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It must be said that, despite that fact that Cork is home to the University College Cork, a sizable university with over 15,000 students, as well as a school of music and a few other schools, the city does not seem to cater much to students, barring a few drink deals at the cheesier bars. It has been a challenge to find good deals in the city's restaurants and it is difficult to spend less than 10-15E when eating out, excluding sandwiches, even at lunch time. Not much for some, but student budgets are quite tight and there are other cities which cater a little more to that type of budget.
That being said, there are some good eateries here. The Isaacs Restaurant on McCurtain street offers tasty and quality fare for between 12-20E. There is also a good tapas restaurant around the corner from there. Across from the Cork Opera House is Luigi Malone's, which offers lunch deals of a meal and beverage for under 10E or a meal and glass of beer/wine for under 12E. They also offer after work deals on drinks during the week. Banna Thai, on a side street next to Debenham's, offers good Thai food at moderate prices. Cafe Mexicana, down Carey's Lane off the main Patrick's Street is the only Mexican fare in town - not what Americans are used to, but still good food for 15-20E. And finally, one of the first restaurants eaten at upon arrival in Cork was the Strasbourg Goose, one street over from Cafe Mexicana on French Church St.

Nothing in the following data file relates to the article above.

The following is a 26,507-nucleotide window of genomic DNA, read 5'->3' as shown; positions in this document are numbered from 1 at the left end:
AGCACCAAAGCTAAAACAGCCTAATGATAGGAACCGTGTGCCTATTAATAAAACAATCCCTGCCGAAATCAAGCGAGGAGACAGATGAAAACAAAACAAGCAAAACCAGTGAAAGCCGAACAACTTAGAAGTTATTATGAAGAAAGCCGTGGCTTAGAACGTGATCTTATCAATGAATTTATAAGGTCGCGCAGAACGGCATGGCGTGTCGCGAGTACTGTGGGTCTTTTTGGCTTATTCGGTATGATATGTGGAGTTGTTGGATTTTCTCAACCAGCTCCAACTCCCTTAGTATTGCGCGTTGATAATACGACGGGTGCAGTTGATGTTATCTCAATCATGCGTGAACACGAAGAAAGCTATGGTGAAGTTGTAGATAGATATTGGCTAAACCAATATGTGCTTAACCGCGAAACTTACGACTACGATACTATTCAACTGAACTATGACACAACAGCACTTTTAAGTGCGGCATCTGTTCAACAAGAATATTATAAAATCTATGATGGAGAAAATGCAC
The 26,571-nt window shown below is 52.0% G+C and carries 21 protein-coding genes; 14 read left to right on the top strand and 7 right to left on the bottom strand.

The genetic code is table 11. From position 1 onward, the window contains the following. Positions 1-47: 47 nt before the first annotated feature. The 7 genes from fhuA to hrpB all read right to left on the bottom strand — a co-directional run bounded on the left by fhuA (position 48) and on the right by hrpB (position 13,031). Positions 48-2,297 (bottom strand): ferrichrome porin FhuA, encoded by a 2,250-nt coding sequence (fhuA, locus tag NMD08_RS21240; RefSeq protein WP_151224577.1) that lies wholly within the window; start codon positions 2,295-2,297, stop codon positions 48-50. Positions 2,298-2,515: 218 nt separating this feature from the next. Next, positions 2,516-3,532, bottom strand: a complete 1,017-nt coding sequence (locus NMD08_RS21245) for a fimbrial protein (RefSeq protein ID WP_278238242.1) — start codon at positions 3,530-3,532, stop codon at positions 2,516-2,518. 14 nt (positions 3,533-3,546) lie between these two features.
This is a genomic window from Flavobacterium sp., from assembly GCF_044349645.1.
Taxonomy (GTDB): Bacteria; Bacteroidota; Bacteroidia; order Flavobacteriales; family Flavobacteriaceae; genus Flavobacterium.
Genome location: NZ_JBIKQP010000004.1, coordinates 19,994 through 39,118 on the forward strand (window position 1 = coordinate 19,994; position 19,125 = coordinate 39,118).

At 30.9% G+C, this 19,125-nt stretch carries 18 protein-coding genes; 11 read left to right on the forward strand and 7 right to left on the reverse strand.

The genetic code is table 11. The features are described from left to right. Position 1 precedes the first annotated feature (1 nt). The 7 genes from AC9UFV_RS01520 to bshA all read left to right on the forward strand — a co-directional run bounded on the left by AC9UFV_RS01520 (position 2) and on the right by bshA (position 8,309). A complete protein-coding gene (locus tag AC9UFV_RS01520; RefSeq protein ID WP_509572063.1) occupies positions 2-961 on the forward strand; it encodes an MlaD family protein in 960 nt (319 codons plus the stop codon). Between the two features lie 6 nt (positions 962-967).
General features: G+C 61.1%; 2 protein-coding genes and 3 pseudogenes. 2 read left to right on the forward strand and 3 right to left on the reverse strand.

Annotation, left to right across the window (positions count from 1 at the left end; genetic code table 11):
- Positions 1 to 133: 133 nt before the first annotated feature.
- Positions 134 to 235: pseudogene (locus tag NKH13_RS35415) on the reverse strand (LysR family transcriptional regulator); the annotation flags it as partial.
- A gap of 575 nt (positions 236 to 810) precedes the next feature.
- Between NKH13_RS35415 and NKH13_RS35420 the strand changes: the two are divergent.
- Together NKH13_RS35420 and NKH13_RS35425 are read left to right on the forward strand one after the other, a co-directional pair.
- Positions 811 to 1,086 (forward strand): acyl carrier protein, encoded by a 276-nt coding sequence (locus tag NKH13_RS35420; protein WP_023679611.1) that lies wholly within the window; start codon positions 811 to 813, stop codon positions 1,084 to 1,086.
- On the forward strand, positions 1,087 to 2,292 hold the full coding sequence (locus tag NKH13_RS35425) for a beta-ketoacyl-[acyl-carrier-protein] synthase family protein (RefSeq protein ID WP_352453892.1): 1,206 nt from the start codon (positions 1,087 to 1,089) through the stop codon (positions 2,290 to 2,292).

A great new recession friendly restaurant in Cork - the Gourmet Burger Bistro in Bridge St, across Patricks Bridge. Food is great, it's great value for money, staff are very friendly AND it's coeliac friendly. Mainly burgers but delicious salads too. €10 lunch deals. A long awaited addition to Cork.
Ramen is a local chain of noodle bars with reasonable prices, decent food and a gimmick of a free DIY ice cream cone with every main. Their first location on Anglesea St just south of the city hall is still there and they have a number of suburban locations (Douglas, Dennehy's Cross, Ballincollig, Midleton). The main downsides are that service can be hit and miss, and that their wine selection is a bit ropey (in contrast to quite a good beer menu).
The best sandwiches are to be found in 'the long valley' on winthrop street (stones throw from general post office). works out at about 5 euro on average but you'll be stuffed for hours. Around the corner on Oliver Plunkeyy st 'The Old oak' is very reasonable and a lovely pub too.Try it...lovely spot
For pizzas,salads and other italian fayre then at the Parnell Place end of Oliver Plunkett St theres a lovely,airy place called Milanos-again reasonably priced.
Keep away from O Briens sandwich bars everywhere-they're a ripoff.